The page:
Bulgarian Premier Oresharski Survives Fifth No-Confidence Vote

Bulgarian Prime Minister Plamen Oresharski’s minority cabinet survived a no-confidence vote over its financial policy, the fifth such challenge he beat since coming to power a year ago.

Lawmakers rejected the motion in a 114-109 vote with one abstention in the 240-seat assembly, Parliament Speaker Mihail Mikov said today. The opposition Gerb party, led by former Premier Boyko Borissov, is pushing for early elections after winning the May 25 vote for the European Parliament. The ruling Socialists are also preparing for an early vote and are discussing with other parties on setting a date.

“The opposition’s no-confidence motion attacks the policies in which they failed,” Oresharski told lawmakers in the capital Sofia today. “While they were in power, they squandered the reserve and now we have to sell new debt to repay the debts of the previous governments. Their apocalyptic forecasts are completely ungrounded.”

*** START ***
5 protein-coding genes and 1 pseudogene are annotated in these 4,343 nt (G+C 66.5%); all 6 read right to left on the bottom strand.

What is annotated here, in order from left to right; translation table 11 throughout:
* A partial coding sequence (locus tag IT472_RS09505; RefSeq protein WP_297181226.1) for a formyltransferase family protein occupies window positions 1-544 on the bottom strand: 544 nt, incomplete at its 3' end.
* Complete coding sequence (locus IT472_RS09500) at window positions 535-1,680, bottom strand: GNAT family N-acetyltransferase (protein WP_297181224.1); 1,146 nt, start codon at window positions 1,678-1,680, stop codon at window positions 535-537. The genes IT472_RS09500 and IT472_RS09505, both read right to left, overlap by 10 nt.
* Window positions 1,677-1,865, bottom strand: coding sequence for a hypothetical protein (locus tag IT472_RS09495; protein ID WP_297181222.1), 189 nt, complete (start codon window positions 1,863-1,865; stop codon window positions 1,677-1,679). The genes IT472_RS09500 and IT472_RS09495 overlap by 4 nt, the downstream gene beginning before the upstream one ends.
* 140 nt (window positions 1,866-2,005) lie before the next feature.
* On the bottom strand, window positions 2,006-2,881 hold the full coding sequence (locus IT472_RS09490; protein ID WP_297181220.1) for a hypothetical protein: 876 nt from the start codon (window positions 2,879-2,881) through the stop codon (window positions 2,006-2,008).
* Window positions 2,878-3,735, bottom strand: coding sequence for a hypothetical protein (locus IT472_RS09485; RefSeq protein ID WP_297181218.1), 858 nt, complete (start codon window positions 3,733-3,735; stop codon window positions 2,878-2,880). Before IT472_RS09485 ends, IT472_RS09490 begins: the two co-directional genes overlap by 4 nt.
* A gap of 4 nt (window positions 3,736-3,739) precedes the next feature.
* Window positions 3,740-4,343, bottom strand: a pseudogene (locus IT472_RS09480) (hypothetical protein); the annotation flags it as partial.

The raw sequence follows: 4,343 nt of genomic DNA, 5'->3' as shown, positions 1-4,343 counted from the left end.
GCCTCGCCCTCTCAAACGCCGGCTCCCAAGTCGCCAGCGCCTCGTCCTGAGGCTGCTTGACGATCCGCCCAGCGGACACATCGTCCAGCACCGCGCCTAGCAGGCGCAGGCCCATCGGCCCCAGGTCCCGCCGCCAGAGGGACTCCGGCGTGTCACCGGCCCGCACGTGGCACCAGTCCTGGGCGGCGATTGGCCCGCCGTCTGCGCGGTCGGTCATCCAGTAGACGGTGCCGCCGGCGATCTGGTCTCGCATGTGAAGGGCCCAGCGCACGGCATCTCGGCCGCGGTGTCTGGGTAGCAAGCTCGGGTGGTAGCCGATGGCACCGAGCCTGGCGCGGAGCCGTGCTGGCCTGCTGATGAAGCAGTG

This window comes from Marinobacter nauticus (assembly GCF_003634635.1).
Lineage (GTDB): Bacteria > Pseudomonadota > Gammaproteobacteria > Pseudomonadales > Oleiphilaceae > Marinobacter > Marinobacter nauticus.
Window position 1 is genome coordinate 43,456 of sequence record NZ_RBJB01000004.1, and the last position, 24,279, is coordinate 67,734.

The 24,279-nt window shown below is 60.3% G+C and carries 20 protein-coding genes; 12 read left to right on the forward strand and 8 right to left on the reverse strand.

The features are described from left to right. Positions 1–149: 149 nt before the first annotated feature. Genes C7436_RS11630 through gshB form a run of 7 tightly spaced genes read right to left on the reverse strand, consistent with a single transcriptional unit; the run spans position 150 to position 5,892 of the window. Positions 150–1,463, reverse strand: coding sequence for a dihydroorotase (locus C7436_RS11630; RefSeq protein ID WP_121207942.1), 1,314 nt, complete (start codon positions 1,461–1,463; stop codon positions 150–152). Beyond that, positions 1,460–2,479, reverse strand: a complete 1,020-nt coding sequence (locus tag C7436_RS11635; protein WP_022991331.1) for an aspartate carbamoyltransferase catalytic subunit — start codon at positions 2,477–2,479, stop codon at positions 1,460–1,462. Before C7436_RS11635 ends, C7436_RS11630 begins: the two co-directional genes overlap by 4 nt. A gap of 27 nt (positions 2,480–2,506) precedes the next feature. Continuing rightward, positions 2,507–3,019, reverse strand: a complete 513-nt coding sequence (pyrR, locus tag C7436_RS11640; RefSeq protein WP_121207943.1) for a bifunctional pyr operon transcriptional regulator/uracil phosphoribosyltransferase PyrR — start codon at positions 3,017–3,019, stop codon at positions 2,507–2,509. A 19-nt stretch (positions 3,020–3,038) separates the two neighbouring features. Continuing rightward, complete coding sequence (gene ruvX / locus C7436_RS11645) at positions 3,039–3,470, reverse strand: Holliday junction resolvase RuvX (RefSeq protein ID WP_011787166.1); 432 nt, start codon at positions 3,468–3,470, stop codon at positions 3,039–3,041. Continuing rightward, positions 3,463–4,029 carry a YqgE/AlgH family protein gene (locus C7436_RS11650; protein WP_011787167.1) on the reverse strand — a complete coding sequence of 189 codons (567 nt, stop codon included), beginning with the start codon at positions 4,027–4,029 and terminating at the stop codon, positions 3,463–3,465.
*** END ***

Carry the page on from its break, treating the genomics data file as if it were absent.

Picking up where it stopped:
Oresharski’s Socialist government came to power a year ago after anti-austerity protests forced out Borissov, triggering early elections. The fiscal reserve increased to 6 billion lev ($4.17 billion) at the end of May from 4 billion lev in May 2013, when Oresharski took office, Finance Minister Petar Chobanov said on June 11. Parliament approved a 1.5 billion-euro ($2 billion) Eurobond sale on June 6 to repay international and domestic debts.

Bulgaria’s “2014 deficit target has been appropriately maintained at 1.8 percent of GDP, which keeps the deficit within the legal limit and supports policy credibility,” the International Monetary Fund said in an e-mailed statement today. “Risks to budgeted government revenues this year remain significant, particularly in light of deflation.”

To contact the reporter on this story: Elizabeth Konstantinova in Sofia at ekonstantino@bloomberg.net

To contact the editors responsible for this story: James M. Gomez at jagomez@bloomberg.net

Press spacebar to pause and continue. Press esc to stop.

Bloomberg reserves the right to remove comments but is under no obligation to do so, or to explain individual moderation decisions.

Please enable JavaScript to view the comments powered by Disqus.